China Seeks To Carve Out A Space Of Its Own
As the U.S. winds up its space shuttle program, Beijing is shooting for the moon.
Chairman Mao once said China would never be a great nation if it couldn't even shoot a potato into space. But in 2003, it became only the third country to send a man into orbit, and since then it's launched five more astronauts — or "taikonauts" as they've been christened here, showing how China is even trying to leave its own mark on space vocabulary.
In 1970, China's first satellite blasted the Maoist anthem "The East is Red" from space. Indeed, space has always been political in China, a statement of the country's scientific and technological prowess. Three years ago, when Col. Zhai Zhigang became the first taikonaut to conduct a spacewalk, he waved a Chinese flag as he floated out of the exit hatch into space.
"I feel very good," were Zhai's first words, transmitted live to the anxious television audience as he tested his $4 million Chinese-made Feitian spacesuit. This moment was another step toward the realization of China's grand ambitions in space.
A Space Station, And Mission To The Moon
The country is now due to launch Tiangong-1, the first module of its own space station, possibly before the end of September this year. This will dock with an unmanned spaceship, Shenzhou-8, in China's first ever in-orbit docking attempt. Next year, two or three astronauts will be sent into space for the first manned docking.
Beijing hopes to put a rover on the moon by 2013, and then a man on the moon, as well as opening its own space station by around 2020. But its ambitions could be greater still than those being publicly announced.
"What we have seen again in reporting, as opposed to official documents, seems to be a group of Skylab-type Tiangong stations to be followed by a Chinese version of the International Space Station, which would suggest that China is aiming for a long-term human presence in [inner] Earth orbit," says Dean Cheng, an expert in China's space program at the Heritage Foundation. "Given past Chinese history — which is that their missions always last longer, weigh more, achieve more [than U.S. missions] — it is quite likely that the Chinese would try to set up some kind of longer-term presence on the moon, measured in weeks or maybe months."
Practicing Blastoff In Beijing
Nowadays, money is being invested not just in space exploration but also in space education. That much is clear at a brand new $6 million space center for kids in southern Beijing's Fengtai district, where elementary school kids sit in a miniature launch control room.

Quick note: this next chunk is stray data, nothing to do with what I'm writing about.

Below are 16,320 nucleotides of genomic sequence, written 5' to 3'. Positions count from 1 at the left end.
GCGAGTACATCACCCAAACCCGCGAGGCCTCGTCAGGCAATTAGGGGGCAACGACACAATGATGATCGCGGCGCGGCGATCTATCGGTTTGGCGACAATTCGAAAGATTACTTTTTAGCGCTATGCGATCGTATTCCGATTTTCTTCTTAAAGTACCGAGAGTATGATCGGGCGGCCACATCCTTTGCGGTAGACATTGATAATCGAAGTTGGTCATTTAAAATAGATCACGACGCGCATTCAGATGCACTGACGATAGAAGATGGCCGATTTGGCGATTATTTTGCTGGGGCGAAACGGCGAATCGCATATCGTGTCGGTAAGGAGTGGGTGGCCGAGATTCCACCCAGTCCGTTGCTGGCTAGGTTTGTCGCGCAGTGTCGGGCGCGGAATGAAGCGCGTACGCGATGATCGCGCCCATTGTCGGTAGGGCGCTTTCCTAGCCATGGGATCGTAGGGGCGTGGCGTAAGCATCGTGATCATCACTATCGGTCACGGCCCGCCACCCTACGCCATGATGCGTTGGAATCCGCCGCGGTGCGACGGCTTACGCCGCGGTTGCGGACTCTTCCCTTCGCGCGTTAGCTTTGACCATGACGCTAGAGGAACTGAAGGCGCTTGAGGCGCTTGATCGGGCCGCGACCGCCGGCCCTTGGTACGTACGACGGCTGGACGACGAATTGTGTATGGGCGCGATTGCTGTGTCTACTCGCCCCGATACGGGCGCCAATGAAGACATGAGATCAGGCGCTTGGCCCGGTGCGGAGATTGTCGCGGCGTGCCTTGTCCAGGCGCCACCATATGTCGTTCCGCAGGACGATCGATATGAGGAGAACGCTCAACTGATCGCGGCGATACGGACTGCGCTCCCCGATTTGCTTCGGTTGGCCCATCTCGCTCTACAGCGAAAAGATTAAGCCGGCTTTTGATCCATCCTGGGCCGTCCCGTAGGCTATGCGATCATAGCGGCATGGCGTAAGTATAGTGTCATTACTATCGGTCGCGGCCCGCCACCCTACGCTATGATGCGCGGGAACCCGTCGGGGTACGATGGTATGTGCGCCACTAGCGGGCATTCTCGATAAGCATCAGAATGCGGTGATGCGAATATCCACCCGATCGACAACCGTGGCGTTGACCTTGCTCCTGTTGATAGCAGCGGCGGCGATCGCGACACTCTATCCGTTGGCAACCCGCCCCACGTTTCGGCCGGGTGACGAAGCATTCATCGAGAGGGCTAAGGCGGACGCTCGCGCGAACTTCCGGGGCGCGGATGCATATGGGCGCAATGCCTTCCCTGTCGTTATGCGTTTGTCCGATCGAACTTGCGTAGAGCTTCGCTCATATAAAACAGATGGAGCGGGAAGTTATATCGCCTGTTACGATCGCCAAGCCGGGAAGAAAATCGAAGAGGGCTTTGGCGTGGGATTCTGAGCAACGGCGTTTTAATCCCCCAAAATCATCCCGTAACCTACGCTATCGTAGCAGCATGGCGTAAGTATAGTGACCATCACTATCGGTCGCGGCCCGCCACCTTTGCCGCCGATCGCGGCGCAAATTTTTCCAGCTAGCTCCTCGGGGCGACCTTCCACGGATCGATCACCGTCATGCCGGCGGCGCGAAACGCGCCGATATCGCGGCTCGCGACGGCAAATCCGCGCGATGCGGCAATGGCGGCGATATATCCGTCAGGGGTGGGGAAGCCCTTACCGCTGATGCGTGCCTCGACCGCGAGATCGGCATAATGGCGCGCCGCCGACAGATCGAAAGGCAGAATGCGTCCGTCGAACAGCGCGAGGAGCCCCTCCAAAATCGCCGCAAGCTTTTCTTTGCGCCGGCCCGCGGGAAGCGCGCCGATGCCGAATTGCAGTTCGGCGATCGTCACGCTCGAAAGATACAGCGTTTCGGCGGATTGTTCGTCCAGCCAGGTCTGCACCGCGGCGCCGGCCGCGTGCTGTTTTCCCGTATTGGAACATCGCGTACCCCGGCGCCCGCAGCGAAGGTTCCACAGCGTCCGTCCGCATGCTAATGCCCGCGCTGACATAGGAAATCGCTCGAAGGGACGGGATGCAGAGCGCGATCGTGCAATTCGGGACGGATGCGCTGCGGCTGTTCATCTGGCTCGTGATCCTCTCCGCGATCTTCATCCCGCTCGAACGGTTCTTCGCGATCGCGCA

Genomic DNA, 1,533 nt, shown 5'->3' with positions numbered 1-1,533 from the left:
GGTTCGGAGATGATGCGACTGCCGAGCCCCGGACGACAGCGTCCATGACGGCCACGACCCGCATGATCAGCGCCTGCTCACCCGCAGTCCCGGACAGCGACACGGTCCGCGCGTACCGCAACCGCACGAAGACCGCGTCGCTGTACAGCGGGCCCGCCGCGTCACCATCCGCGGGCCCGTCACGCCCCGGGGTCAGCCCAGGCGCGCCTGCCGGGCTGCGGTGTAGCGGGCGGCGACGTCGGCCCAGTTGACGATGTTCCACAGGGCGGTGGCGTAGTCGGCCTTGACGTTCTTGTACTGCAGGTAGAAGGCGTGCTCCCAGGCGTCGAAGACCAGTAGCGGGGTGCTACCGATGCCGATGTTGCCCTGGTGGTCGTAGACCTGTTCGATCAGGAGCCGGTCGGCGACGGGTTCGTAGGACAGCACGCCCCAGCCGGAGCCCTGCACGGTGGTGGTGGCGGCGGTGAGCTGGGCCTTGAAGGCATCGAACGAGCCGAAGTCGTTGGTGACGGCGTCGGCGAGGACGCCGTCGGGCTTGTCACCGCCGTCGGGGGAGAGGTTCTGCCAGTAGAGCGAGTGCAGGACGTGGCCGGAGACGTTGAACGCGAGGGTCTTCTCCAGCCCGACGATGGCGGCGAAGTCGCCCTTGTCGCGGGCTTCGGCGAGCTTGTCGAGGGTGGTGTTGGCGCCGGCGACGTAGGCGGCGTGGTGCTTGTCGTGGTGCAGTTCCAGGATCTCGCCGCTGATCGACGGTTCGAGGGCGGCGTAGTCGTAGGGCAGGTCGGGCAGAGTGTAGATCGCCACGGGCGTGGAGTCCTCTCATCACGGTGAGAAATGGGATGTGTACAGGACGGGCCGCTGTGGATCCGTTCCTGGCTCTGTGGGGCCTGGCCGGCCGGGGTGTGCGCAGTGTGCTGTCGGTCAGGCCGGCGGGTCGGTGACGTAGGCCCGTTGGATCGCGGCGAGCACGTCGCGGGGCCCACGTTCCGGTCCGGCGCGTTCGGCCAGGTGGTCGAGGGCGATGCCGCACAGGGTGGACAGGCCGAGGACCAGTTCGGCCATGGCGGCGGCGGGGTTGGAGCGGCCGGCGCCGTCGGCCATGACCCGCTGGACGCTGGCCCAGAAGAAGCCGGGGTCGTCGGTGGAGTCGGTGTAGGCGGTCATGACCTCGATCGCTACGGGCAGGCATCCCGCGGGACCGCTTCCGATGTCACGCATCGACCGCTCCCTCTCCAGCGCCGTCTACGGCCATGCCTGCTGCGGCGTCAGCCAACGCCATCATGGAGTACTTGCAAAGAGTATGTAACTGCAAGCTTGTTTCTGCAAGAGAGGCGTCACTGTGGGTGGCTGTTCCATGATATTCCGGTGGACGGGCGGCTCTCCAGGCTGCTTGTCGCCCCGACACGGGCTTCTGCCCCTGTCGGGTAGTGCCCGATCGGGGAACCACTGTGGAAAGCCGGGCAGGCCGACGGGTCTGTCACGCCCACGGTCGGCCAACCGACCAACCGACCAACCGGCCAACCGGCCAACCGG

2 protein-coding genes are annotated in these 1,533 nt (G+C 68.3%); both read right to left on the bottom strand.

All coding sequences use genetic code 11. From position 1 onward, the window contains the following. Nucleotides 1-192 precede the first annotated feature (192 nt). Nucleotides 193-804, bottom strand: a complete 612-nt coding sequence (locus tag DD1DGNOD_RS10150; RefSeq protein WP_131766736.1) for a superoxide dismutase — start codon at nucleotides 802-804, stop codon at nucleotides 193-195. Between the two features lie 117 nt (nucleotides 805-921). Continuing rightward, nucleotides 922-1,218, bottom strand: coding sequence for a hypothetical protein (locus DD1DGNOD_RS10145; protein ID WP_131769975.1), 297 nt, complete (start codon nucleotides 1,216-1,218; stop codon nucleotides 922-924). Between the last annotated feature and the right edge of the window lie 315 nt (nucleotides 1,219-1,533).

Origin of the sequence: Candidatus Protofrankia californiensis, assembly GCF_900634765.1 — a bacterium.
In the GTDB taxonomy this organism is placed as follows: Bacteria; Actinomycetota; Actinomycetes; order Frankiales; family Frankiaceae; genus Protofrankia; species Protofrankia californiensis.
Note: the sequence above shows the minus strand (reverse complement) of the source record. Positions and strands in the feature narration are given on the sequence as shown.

They're carrying out a simulated rocket launch, complete with their own miniature astronaut ensconced in a minicapsule, being watched on-screen by his classmates. He was chosen from the group for his lack of dizziness after spinning around on the three-axis astronaut training machine downstairs. Some of the tinier kids are confused and are even heard to ask, "Are we really sending him to space?"
With its patriotic films about heroic spacefarers backed with stirring music, this center is certainly stoking pride in the space program. "China's space program will be better than America's," says 10-year-old Ding Ruizhe.
But the man in charge of educational outreach, Zhang Guan, isn't so sure. "China's only just figured out how to send people up to space and bring them back safely," he says. "There's still a huge difference between us and space powers like the U.S. and Russia."
As an example, he cites the fact that China is only now about to launch its own space station module. "This is 40-year-old technology," he says mournfully. "At this rate, I don't think we'll ever be No. 1."
An 'Urgent' Need For Spacecraft
Government agencies and scientists turned down NPR's repeated requests for interviews on China's space program. But the country's chief spacecraft designer, Qi Faren, has spoken publicly about the space race with other developing countries, mentioning India and Pakistan. In March of last year, he described China's challenges.
"We urgently need to launch more spacecraft to fulfill domestic demands regarding economic development, national security and energy needs," Qi said. "There's a big sense of urgency. We need confidence, but at the same time, we need to feel a sense of crisis."
Speaking in 2008, President Hu Jintao said China wants to cooperate in space with other countries, and he emphasized China's peaceful use of space. But China's destruction of an obsolete weather satellite in 2007 raised international suspicions about its motives.
Since then, it's held two more exercises, conducting what was effectively an anti-satellite test and bumping two satellites together, both without any warnings, adding to concerns about the opaque nature of China's space program.
"All of this is basically the sort of thing you would be doing if you wanted to demonstrate a capacity to threaten other countries' space assets," says the Heritage Foundation's Cheng. "Given the very high dependence of the United States on space systems for everything from reconnaissance to navigation to communications and weather prediction, this is a clear signal to the United States that its unchallenged control of space is over."
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